Who might want to harm the Saudi Crown Prince, and why?

Reports about a recent alleged assassination attempt on Mohammed bin Salman appear to have been false – but that doesn’t mean it can’t happen.

Recently, several media outlets reportedly covered an attack on the convoy of Saudi Crown Prince Mohammed bin Salman (MBS). However, these claims seem to have been false. The video and information about burning cars in Riyadh emerged in a post by X (formerly Twitter) user Winter Intel, whose account analysis indicates an unreliable source. Later, the General Directorate of Civil Defense of Saudi Arabia stated there was an accident involving two cars, one of which had caught fire. The agency confirmed that there were no casualties. Many Saudi journalists also debunked the news of the attack, calling it fake. Despite the widespread presence of fake news in the modern information space, questions remain about who could have an interest in spreading such rumors, and why. Could there indeed be an assassination attempt on MBS, and what might the reasons be?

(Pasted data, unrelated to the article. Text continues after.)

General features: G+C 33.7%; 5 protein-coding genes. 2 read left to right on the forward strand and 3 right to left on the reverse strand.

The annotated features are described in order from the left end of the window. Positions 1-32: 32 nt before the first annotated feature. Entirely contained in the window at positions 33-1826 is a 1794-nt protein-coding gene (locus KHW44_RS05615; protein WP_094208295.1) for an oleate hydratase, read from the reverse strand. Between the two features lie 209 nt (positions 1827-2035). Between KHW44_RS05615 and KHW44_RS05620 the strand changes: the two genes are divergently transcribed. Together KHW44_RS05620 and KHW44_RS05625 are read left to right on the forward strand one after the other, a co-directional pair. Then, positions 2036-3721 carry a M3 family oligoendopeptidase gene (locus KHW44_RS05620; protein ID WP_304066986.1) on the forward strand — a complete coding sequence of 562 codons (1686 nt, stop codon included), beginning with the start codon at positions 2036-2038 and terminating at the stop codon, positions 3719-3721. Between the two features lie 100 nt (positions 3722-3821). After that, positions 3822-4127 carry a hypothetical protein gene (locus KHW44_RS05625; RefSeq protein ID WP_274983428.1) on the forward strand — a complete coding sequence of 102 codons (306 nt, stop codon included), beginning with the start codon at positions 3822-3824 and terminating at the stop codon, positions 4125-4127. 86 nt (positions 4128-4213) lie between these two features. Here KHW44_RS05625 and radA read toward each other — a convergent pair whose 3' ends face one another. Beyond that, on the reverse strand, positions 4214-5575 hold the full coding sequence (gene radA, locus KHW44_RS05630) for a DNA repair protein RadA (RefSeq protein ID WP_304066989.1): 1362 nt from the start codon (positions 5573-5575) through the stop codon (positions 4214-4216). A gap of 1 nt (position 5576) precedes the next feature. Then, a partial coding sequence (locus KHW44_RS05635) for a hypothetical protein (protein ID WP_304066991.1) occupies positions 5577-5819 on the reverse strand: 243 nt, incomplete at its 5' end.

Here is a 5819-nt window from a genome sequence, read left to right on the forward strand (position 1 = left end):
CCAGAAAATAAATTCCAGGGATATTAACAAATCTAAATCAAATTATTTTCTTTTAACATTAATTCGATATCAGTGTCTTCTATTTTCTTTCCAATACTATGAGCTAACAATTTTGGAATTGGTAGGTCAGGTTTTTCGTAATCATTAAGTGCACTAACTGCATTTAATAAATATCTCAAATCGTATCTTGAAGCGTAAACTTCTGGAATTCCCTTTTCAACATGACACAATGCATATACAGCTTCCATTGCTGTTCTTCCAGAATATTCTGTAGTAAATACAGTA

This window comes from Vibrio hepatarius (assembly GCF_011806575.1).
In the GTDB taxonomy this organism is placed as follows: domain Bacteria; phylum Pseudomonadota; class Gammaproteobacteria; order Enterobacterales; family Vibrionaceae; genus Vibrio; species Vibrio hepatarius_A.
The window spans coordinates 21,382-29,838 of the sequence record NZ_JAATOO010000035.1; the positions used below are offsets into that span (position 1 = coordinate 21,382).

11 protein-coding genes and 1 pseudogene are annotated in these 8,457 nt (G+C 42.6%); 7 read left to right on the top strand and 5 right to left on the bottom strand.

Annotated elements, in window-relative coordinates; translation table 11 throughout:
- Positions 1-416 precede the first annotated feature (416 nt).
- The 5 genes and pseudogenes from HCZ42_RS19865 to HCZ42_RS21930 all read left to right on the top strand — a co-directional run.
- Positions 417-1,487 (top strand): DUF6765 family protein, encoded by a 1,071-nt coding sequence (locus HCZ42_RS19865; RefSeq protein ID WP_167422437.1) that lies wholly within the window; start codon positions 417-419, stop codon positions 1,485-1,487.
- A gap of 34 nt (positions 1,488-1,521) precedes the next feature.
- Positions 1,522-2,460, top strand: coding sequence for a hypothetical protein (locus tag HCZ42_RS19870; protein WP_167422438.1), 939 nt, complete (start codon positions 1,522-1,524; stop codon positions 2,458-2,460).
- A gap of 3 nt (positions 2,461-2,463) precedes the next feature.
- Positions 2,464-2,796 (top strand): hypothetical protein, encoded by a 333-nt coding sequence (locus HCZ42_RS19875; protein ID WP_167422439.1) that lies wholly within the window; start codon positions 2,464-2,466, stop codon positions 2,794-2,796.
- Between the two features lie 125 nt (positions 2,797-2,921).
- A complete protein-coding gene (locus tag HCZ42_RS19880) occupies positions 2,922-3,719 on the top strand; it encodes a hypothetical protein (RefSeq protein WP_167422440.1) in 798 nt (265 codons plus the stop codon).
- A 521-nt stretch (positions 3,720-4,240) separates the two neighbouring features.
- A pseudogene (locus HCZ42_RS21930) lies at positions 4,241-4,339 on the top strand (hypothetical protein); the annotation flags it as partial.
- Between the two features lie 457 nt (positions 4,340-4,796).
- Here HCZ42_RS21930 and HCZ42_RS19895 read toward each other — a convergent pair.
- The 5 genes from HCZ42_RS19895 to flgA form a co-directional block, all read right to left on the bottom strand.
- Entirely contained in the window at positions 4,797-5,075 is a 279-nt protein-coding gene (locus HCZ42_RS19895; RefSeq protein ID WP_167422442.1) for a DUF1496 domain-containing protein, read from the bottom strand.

Mohammed bin Salman, the Crown Prince of Saudi Arabia, initiated comprehensive reforms in the kingdom from the moment he assumed key positions of power. His ambitious reform program “Vision 2030” reflects a strategic plan to transform various aspects of the country’s economy, society, and culture. The primary economic goal is to reduce Saudi Arabia’s dependence on oil, and MBS has taken several critical steps toward this objective. Sectors like tourism, entertainment, information technology, healthcare, industry, and mining are being developed. Saudi Arabia aims to increase the share of the non-oil sector in GDP from 16% to 50%. Privatization of state-owned enterprises is another vital element. The process of partial privatization of Saudi Aramco, the state oil company, has begun, as well as privatization of other public enterprises in various sectors. At the same time, the Public Investment Fund (PIF), one of the largest sovereign funds in the world, with assets exceeding $620 billion, was established. The fund finances many strategic investments within and beyond the country, including the major project to build the futuristic NEOM megacity on the Red Sea coast. To stimulate the private sector, MBS has paid particular attention to developing small and medium-sized businesses, creating favorable conditions for entrepreneurship and foreign investment, including lifting restrictions on foreign ownership of businesses in the country. MBS has also brought significant changes to Saudi Arabian social life. The most critical step was expanding women’s rights: they can now drive, attend sports stadiums, start their own businesses, and travel without a male guardian’s permission. Mandatory gender segregation at public events has also been abolished. Additionally, the establishment of the General Entertainment Authority has led to the emergence of concerts, cinemas, festivals, and other forms of entertainment previously strictly prohibited.